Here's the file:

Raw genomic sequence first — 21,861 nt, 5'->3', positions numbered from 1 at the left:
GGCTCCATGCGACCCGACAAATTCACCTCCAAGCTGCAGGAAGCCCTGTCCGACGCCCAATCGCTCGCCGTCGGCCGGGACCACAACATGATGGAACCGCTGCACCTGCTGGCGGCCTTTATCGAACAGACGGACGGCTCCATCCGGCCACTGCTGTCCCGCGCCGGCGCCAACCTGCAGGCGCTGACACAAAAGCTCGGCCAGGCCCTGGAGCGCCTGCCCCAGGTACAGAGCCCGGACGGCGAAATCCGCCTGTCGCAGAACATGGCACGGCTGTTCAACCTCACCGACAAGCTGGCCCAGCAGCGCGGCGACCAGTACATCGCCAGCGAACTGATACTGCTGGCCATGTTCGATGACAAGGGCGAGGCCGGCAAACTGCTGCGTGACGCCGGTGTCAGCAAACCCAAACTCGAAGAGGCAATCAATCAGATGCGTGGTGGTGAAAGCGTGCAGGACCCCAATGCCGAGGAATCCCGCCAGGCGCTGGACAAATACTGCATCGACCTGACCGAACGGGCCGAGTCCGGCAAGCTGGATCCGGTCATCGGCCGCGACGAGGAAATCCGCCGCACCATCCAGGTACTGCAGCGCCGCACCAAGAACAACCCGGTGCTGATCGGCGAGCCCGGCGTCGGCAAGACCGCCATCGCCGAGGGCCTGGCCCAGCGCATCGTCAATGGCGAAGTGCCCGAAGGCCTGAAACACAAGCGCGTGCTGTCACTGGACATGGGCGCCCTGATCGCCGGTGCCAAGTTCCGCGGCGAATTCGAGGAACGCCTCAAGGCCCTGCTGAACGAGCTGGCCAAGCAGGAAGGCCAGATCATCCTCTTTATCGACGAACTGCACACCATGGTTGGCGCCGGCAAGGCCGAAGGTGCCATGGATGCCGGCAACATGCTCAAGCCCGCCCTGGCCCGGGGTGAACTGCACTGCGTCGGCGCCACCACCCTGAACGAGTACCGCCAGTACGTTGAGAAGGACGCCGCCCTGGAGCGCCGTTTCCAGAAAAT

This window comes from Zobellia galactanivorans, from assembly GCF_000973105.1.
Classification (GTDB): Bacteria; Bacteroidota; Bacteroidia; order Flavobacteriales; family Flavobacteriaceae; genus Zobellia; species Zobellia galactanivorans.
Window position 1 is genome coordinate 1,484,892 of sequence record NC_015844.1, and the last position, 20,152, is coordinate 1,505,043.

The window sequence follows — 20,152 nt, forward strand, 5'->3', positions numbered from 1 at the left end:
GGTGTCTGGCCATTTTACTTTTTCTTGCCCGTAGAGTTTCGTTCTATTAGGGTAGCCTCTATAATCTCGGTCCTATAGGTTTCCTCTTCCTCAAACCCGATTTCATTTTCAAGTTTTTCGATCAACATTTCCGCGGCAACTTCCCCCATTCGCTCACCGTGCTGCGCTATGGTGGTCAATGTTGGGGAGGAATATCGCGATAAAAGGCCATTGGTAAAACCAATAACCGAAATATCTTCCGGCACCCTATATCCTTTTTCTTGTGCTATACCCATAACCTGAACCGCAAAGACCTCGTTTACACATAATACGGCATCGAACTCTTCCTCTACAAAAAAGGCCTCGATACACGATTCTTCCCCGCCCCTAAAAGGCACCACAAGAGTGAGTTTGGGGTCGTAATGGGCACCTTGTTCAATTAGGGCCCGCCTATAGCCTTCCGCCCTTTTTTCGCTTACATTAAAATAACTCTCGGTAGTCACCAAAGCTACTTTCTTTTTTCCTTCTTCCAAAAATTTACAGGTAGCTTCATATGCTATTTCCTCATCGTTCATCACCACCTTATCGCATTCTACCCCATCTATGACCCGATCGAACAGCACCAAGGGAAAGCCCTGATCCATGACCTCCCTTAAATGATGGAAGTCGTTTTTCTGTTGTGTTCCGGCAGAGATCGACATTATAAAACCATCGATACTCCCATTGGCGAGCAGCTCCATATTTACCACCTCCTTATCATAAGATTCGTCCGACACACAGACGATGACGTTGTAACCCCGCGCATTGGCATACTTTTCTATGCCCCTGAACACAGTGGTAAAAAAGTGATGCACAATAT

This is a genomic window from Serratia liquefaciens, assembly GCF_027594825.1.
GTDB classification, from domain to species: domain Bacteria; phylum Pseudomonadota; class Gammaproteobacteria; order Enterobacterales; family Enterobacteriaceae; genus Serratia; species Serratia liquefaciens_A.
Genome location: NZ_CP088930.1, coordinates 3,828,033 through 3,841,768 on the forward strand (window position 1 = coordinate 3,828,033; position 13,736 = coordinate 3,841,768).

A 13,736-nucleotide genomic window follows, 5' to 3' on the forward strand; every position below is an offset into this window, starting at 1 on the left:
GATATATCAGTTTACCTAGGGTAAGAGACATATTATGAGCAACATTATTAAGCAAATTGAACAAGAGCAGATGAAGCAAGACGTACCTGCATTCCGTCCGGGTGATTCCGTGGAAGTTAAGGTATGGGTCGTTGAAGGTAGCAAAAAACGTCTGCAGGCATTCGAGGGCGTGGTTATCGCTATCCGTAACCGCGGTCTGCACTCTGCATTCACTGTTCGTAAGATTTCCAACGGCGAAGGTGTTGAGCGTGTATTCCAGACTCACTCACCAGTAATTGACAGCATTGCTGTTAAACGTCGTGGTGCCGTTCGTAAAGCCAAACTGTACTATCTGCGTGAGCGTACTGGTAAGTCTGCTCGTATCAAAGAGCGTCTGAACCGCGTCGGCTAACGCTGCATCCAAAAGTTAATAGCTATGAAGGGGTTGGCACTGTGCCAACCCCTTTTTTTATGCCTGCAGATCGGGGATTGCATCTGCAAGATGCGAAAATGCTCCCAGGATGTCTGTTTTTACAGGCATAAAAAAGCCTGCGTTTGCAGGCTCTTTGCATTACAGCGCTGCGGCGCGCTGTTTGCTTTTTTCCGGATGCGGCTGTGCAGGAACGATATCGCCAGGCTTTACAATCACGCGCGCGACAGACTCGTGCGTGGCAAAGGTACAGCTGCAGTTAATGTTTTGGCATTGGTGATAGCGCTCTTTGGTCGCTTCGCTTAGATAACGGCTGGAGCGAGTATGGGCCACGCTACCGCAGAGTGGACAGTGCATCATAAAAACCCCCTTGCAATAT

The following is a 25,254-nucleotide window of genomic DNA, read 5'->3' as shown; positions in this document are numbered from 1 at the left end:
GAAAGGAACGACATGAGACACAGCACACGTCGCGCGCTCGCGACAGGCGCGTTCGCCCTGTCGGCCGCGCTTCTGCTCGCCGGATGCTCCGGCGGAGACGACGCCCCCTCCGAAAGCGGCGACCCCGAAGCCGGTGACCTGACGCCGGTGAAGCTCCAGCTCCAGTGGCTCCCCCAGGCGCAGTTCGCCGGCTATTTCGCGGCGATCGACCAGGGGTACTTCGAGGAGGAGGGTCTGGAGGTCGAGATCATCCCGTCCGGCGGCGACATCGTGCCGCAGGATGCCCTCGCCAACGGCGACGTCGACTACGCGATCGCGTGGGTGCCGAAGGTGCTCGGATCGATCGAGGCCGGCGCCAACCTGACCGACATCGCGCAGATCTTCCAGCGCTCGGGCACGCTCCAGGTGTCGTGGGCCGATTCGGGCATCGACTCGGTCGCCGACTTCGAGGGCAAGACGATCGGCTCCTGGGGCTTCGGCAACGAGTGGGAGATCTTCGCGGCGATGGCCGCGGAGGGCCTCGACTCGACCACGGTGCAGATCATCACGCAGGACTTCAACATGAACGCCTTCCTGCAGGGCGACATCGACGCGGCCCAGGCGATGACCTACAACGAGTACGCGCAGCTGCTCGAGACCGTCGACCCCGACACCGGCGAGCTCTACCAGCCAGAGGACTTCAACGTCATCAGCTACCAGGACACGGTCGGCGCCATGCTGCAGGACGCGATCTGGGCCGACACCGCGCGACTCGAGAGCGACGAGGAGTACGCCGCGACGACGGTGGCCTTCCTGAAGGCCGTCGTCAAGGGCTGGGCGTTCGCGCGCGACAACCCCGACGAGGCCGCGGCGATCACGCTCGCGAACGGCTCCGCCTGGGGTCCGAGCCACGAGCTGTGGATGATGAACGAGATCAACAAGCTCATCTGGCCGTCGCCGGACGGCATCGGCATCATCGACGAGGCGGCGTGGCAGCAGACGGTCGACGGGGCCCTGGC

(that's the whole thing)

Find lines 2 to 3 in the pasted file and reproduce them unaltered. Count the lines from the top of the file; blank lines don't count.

GGCTCCATGCGACCCGACAAATTCACCTCCAAGCTGCAGGAAGCCCTGTCCGACGCCCAATCGCTCGCCGTCGGCCGGGACCACAACATGATGGAACCGCTGCACCTGCTGGCGGCCTTTATCGAACAGACGGACGGCTCCATCCGGCCACTGCTGTCCCGCGCCGGCGCCAACCTGCAGGCGCTGACACAAAAGCTCGGCCAGGCCCTGGAGCGCCTGCCCCAGGTACAGAGCCCGGACGGCGAAATCCGCCTGTCGCAGAACATGGCACGGCTGTTCAACCTCACCGACAAGCTGGCCCAGCAGCGCGGCGACCAGTACATCGCCAGCGAACTGATACTGCTGGCCATGTTCGATGACAAGGGCGAGGCCGGCAAACTGCTGCGTGACGCCGGTGTCAGCAAACCCAAACTCGAAGAGGCAATCAATCAGATGCGTGGTGGTGAAAGCGTGCAGGACCCCAATGCCGAGGAATCCCGCCAGGCGCTGGACAAATACTGCATCGACCTGACCGAACGGGCCGAGTCCGGCAAGCTGGATCCGGTCATCGGCCGCGACGAGGAAATCCGCCGCACCATCCAGGTACTGCAGCGCCGCACCAAGAACAACCCGGTGCTGATCGGCGAGCCCGGCGTCGGCAAGACCGCCATCGCCGAGGGCCTGGCCCAGCGCATCGTCAATGGCGAAGTGCCCGAAGGCCTGAAACACAAGCGCGTGCTGTCACTGGACATGGGCGCCCTGATCGCCGGTGCCAAGTTCCGCGGCGAATTCGAGGAACGCCTCAAGGCCCTGCTGAACGAGCTGGCCAAGCAGGAAGGCCAGATCATCCTCTTTATCGACGAACTGCACACCATGGTTGGCGCCGGCAAGGCCGAAGGTGCCATGGATGCCGGCAACATGCTCAAGCCCGCCCTGGCCCGGGGTGAACTGCACTGCGTCGGCGCCACCACCCTGAACGAGTACCGCCAGTACGTTGAGAAGGACGCCGCCCTGGAGCGCCGTTTCCAGAAAAT

This window comes from Zobellia galactanivorans, from assembly GCF_000973105.1.